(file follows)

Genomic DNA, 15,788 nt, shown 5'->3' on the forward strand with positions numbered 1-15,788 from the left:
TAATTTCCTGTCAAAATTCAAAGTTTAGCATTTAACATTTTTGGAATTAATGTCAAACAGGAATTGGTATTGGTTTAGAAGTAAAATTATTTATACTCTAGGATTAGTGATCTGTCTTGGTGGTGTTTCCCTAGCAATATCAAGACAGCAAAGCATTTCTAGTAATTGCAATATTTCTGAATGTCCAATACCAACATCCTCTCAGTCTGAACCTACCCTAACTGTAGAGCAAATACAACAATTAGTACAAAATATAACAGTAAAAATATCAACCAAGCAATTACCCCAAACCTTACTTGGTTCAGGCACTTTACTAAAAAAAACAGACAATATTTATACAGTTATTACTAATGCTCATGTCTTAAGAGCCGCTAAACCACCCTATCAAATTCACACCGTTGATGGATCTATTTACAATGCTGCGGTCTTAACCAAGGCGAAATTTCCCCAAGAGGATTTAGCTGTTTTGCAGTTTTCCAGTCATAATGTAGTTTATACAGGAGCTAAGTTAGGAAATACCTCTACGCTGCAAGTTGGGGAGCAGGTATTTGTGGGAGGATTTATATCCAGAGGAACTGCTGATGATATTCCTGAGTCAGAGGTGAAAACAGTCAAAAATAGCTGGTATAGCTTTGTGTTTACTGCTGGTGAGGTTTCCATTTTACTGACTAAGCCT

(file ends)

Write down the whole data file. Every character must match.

Genomic DNA, 15,788 nt, shown 5'->3' on the forward strand with positions numbered 1-15,788 from the left:
TAATTTCCTGTCAAAATTCAAAGTTTAGCATTTAACATTTTTGGAATTAATGTCAAACAGGAATTGGTATTGGTTTAGAAGTAAAATTATTTATACTCTAGGATTAGTGATCTGTCTTGGTGGTGTTTCCCTAGCAATATCAAGACAGCAAAGCATTTCTAGTAATTGCAATATTTCTGAATGTCCAATACCAACATCCTCTCAGTCTGAACCTACCCTAACTGTAGAGCAAATACAACAATTAGTACAAAATATAACAGTAAAAATATCAACCAAGCAATTACCCCAAACCTTACTTGGTTCAGGCACTTTACTAAAAAAAACAGACAATATTTATACAGTTATTACTAATGCTCATGTCTTAAGAGCCGCTAAACCACCCTATCAAATTCACACCGTTGATGGATCTATTTACAATGCTGCGGTCTTAACCAAGGCGAAATTTCCCCAAGAGGATTTAGCTGTTTTGCAGTTTTCCAGTCATAATGTAGTTTATACAGGAGCTAAGTTAGGAAATACCTCTACGCTGCAAGTTGGGGAGCAGGTATTTGTGGGAGGATTTATATCCAGAGGAACTGCTGATGATATTCCTGAGTCAGAGGTGAAAACAGTCAAAAATAGCTGGTATAGCTTTGTGTTTACTGCTGGTGAGGTTTCCATTTTACTGACTAAGCCT